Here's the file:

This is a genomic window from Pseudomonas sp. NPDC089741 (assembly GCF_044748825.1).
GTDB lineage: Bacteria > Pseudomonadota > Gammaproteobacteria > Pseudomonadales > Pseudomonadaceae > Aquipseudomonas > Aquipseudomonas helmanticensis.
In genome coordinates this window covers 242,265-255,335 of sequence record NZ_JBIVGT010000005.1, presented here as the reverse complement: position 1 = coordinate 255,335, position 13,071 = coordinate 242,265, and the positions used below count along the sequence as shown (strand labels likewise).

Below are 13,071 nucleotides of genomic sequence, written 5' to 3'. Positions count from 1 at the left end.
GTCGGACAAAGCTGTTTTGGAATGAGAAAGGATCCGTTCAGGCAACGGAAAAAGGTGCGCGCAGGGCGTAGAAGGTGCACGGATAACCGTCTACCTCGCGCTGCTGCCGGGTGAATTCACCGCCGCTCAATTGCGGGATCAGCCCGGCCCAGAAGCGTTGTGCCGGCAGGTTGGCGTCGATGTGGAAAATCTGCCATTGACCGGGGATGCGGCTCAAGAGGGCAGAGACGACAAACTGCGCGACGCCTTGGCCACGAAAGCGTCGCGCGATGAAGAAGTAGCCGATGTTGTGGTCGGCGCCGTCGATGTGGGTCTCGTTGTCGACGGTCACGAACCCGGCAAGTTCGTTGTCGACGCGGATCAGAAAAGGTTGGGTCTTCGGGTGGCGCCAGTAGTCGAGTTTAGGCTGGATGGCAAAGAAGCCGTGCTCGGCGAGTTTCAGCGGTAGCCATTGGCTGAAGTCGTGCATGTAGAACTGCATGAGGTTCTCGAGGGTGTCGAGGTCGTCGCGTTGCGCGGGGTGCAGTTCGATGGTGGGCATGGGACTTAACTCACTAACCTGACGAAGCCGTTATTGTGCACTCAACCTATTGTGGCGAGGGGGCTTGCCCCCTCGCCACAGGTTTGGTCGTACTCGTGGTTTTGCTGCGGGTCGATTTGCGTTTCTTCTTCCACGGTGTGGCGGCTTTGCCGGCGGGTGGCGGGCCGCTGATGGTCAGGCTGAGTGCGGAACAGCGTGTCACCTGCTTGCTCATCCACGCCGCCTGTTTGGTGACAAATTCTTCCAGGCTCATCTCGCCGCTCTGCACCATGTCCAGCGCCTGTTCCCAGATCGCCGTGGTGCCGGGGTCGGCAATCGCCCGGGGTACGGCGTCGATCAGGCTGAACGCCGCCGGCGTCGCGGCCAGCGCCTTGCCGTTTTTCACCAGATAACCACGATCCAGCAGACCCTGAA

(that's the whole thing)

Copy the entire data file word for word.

This is a genomic window from Pseudomonas sp. NPDC089741 (assembly GCF_044748825.1).
GTDB lineage: Bacteria > Pseudomonadota > Gammaproteobacteria > Pseudomonadales > Pseudomonadaceae > Aquipseudomonas > Aquipseudomonas helmanticensis.
In genome coordinates this window covers 242,265-255,335 of sequence record NZ_JBIVGT010000005.1, presented here as the reverse complement: position 1 = coordinate 255,335, position 13,071 = coordinate 242,265, and the positions used below count along the sequence as shown (strand labels likewise).

Below are 13,071 nucleotides of genomic sequence, written 5' to 3'. Positions count from 1 at the left end.
GTCGGACAAAGCTGTTTTGGAATGAGAAAGGATCCGTTCAGGCAACGGAAAAAGGTGCGCGCAGGGCGTAGAAGGTGCACGGATAACCGTCTACCTCGCGCTGCTGCCGGGTGAATTCACCGCCGCTCAATTGCGGGATCAGCCCGGCCCAGAAGCGTTGTGCCGGCAGGTTGGCGTCGATGTGGAAAATCTGCCATTGACCGGGGATGCGGCTCAAGAGGGCAGAGACGACAAACTGCGCGACGCCTTGGCCACGAAAGCGTCGCGCGATGAAGAAGTAGCCGATGTTGTGGTCGGCGCCGTCGATGTGGGTCTCGTTGTCGACGGTCACGAACCCGGCAAGTTCGTTGTCGACGCGGATCAGAAAAGGTTGGGTCTTCGGGTGGCGCCAGTAGTCGAGTTTAGGCTGGATGGCAAAGAAGCCGTGCTCGGCGAGTTTCAGCGGTAGCCATTGGCTGAAGTCGTGCATGTAGAACTGCATGAGGTTCTCGAGGGTGTCGAGGTCGTCGCGTTGCGCGGGGTGCAGTTCGATGGTGGGCATGGGACTTAACTCACTAACCTGACGAAGCCGTTATTGTGCACTCAACCTATTGTGGCGAGGGGGCTTGCCCCCTCGCCACAGGTTTGGTCGTACTCGTGGTTTTGCTGCGGGTCGATTTGCGTTTCTTCTTCCACGGTGTGGCGGCTTTGCCGGCGGGTGGCGGGCCGCTGATGGTCAGGCTGAGTGCGGAACAGCGTGTCACCTGCTTGCTCATCCACGCCGCCTGTTTGGTGACAAATTCTTCCAGGCTCATCTCGCCGCTCTGCACCATGTCCAGCGCCTGTTCCCAGATCGCCGTGGTGCCGGGGTCGGCAATCGCCCGGGGTACGGCGTCGATCAGGCTGAACGCCGCCGGCGTCGCGGCCAGCGCCTTGCCGTTTTTCACCAGATAACCACGATCCAGCAGACCCTGAA